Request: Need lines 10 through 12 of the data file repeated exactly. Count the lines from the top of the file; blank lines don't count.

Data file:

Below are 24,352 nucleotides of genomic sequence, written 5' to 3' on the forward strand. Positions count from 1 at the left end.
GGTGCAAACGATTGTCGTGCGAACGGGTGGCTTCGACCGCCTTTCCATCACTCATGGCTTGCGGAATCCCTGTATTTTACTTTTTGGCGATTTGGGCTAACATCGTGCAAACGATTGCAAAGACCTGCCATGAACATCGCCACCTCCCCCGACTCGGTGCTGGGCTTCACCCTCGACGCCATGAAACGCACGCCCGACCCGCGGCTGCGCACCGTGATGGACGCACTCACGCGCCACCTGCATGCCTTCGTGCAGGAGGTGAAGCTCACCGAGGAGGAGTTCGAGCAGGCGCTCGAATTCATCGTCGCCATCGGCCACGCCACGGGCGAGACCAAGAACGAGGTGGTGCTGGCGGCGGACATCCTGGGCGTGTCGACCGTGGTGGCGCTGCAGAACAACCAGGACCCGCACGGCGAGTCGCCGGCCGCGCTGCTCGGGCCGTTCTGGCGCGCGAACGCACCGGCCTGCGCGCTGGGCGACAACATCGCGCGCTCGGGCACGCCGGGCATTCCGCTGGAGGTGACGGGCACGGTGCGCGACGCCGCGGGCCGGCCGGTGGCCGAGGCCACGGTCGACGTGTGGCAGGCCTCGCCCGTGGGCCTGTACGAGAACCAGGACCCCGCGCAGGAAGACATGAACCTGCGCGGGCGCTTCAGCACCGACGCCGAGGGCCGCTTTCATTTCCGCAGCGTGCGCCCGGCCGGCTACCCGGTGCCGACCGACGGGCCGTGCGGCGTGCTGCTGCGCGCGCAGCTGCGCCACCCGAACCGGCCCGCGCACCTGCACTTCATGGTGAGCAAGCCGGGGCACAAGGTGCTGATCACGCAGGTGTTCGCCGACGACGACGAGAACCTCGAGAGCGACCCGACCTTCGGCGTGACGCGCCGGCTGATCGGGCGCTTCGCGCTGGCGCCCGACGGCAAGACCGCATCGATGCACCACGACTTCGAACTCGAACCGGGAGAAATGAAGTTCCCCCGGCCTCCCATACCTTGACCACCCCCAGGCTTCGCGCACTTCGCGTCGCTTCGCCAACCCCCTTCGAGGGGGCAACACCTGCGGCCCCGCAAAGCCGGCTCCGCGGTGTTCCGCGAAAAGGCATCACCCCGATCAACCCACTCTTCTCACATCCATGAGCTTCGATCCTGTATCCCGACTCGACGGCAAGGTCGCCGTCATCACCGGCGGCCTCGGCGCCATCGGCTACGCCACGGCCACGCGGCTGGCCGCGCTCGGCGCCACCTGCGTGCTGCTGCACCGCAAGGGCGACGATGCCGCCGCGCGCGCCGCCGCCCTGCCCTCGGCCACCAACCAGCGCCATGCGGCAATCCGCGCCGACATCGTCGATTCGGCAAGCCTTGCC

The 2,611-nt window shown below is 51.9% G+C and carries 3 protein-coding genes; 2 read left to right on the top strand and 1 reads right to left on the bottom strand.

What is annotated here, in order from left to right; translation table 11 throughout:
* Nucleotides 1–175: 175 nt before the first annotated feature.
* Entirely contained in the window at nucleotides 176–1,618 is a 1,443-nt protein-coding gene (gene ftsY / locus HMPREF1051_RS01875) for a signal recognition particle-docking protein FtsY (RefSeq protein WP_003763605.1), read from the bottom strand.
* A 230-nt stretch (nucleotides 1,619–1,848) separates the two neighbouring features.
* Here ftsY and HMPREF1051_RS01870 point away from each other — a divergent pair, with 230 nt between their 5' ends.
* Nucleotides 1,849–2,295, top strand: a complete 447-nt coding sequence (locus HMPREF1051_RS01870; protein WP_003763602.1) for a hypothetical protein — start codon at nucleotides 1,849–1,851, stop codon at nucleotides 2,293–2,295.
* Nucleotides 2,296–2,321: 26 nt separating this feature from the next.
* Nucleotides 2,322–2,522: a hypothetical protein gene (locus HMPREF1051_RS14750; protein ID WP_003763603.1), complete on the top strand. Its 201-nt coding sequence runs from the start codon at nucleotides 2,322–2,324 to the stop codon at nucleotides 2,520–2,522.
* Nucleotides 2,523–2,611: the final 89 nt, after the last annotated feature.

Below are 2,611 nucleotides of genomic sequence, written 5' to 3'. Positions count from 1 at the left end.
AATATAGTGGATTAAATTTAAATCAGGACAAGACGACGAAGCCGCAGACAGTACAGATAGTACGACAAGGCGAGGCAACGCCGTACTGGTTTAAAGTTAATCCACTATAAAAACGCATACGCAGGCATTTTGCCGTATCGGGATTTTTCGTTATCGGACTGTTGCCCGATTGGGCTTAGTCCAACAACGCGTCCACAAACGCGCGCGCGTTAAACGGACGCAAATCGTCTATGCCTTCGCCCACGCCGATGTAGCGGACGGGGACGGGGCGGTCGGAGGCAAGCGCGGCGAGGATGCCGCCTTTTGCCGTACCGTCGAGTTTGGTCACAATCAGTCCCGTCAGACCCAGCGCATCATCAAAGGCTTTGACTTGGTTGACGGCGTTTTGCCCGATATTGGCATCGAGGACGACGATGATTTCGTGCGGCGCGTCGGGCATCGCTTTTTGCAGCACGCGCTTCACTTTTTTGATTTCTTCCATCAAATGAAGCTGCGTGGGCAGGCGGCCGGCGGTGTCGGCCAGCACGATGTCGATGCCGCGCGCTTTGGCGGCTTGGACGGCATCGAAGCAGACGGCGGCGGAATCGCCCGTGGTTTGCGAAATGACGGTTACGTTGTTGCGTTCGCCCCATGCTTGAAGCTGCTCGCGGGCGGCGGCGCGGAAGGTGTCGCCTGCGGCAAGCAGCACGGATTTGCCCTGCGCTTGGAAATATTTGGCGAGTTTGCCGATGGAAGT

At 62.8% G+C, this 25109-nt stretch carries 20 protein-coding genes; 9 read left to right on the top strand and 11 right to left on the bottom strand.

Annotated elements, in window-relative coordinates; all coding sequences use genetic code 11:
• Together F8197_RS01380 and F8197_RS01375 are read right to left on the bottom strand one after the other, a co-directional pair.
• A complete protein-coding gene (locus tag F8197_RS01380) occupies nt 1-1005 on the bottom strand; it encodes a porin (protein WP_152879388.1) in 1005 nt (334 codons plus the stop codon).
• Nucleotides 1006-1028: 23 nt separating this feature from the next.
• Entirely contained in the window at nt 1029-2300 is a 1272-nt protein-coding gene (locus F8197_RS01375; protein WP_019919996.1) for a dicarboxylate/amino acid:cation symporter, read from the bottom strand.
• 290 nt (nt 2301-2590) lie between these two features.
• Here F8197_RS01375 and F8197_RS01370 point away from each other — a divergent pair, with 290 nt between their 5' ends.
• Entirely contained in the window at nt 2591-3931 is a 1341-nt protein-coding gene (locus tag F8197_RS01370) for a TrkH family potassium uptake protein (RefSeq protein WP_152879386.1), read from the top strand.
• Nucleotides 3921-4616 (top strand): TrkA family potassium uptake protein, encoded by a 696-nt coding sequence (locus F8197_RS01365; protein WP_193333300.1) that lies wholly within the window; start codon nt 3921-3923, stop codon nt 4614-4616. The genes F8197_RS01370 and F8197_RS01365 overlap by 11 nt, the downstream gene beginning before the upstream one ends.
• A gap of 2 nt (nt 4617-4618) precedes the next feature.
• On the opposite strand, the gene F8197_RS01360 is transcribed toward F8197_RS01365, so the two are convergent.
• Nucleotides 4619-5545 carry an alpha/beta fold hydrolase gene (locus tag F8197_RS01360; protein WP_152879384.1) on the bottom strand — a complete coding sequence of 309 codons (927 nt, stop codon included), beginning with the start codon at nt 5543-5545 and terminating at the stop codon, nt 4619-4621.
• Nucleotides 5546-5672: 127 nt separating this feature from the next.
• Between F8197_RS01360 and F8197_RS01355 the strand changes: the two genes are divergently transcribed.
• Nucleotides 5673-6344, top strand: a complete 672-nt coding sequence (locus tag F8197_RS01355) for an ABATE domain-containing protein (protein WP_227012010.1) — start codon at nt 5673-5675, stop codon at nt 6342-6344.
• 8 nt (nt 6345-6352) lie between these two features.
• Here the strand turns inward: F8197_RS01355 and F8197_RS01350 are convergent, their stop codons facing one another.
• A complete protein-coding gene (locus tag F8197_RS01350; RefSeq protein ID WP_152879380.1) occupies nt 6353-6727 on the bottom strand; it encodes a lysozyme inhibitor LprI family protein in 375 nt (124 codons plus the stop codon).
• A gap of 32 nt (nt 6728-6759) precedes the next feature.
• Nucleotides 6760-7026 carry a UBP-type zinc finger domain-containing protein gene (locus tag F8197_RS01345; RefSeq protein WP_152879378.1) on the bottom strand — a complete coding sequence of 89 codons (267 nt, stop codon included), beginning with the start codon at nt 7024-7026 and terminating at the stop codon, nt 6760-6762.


* Nucleotides 2,296–2,321: 26 nt separating this feature from the next.
* Nucleotides 2,322–2,522: a hypothetical protein gene (locus HMPREF1051_RS14750; protein ID WP_003763603.1), complete on the top strand. Its 201-nt coding sequence runs from the start codon at nucleotides 2,322–2,324 to the stop codon at nucleotides 2,520–2,522.
* Nucleotides 2,523–2,611: the final 89 nt, after the last annotated feature.